Josh Wilker at Cardboard Gods has a great Christmas post about getting his first Neft and Cohen Baseball Encyclodedia in 1974 and starting in on card collecting. Among his very early cards was the very ultra- serious 1975 edition of Jesus Alou -- looking a bit weathered from over a decade in the bigs after starting his career with six years in the Orange and Black and devolving into a fourth outfielder with no power. He was near the end of a 16-year career that saw him play for the Mets in 1975. Best year came in 1965 for the Giants with career highs of 9 HRs and 51 RBIs.

Bumgarner tops Giants prospects

Here's what I want for Christmas

Tim Lincecum -- 21-4, 250 Ks, 2.17 ERA
Matt Cain -- 15-6, 225 Ks, 2.98 ERA
Jonathan Sanchez -- 12-9, 170 Ks, 3.96 ERA
Barry Zito -- 12-11, 113 Ks, 4.70 ERA
Noah Lowry -- 13-7, 102 Ks, 4.01 ERA
Brian Wilson -- 6-1, 60 Ks, 2.20 ERA, 42 saves

Bengie Molina -- 16 HRs, 85 RBIs
Pablo Sandoval -- 28 HRs, 104 RBIs
Fred Lewis -- 15 HRs, 70 RBIs, 30 SBs
Aaron Rowand -- 23 HRs, 87 RBIs
Randy Winn -- 19 HRs, 85 RBIs
Edgar Renteria -- 18 HRs, 78 RBIs
Kevin Frandsen -- 15 HRs, 82 RBIs
Emmanuel Burris -- 12 HRs, 75 RBIs

Wednesday, December 24, 2008

Christmas comes early for Correia

Tuesday, December 23, 2008

Jose Castillo signs with the Nats


photo by God Bless Taiwan


Man, I wish I had this kind of job security. The Washington Nats may have lost out on Mark Teixeira so they signed five players including ex-Giant Jose Castillo -- who got the job after Frandsen's season-ending injury and was allowed to start into August despite being far worse than Pedro Feliz.

You really knew that the Giants were doomed in 2008 when this supremely unproductive guy, who had been released by the Pirates and then cut by the Fish in spring training, was starting every day. He wound up with 394 ABs -- more anyone on the team aside from Lewis, Winn, Rowand, Molina and Aurilia. Even the incompetents in the Giants front office could realize that 21-year-old Pablo Sandoval couldn't be any more embarrassing than Castillo. He was tearing it up in San Jose and Connecticut when he got called up. Castillo got released and picked up by Houston, where he also played like garbage.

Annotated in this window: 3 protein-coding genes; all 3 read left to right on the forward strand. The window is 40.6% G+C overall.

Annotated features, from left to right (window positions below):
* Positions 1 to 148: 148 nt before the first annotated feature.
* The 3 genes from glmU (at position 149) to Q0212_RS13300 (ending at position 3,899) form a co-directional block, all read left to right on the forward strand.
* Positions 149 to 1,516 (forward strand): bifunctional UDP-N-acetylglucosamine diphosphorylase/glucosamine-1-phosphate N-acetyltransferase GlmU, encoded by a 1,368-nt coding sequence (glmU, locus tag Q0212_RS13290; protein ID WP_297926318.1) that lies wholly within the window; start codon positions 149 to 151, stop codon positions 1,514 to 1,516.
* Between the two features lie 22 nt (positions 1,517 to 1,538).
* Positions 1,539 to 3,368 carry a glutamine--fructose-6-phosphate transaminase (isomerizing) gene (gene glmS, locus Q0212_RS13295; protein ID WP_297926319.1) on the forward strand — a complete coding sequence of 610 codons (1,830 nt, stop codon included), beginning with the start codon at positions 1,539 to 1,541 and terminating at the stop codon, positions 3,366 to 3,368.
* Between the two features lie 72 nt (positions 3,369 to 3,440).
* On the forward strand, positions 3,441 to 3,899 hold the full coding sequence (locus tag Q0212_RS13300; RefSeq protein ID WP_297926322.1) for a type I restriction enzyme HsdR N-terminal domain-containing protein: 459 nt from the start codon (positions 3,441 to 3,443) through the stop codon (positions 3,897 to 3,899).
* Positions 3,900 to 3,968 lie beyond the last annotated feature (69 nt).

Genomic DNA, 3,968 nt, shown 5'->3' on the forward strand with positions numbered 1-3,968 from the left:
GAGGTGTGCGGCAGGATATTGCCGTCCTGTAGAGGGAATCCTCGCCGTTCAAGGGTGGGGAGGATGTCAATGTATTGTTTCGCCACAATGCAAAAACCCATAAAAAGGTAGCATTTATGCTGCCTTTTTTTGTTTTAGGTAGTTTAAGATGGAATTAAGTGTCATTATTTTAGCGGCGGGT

Baldelli in the Orange and Black?

What kind of Christmas present is this for Giants fans? Warren Gershes blogs for the Merc-News that it would be a good idea for the Giants to go after free agent Rocco Baldelli, now that his health issues appear to be resolved. Gershes doesn't mention the downside of going after free agents with health problems like Jason Schmidt, so I will.

It's a stark contrast, fantasizing about a guy who's barely played for the last two seasons while the Yanks have signed the best offensive player available (Mark Teixeira) to an eight-year deal woth $180 million.

Should the Giants have gone after Teixiera? Yes, but they didn't, partly because they're stuck with the contracts for Zito, Rowand and Renteria -- players who are unlikely to turn them into contenders. So Giants fans are reduced to hoping that a guy like Pablo Sandoval will hit like Willie Mays and that Baldelli will magically arrive in San Francisco and somehow turn his career around.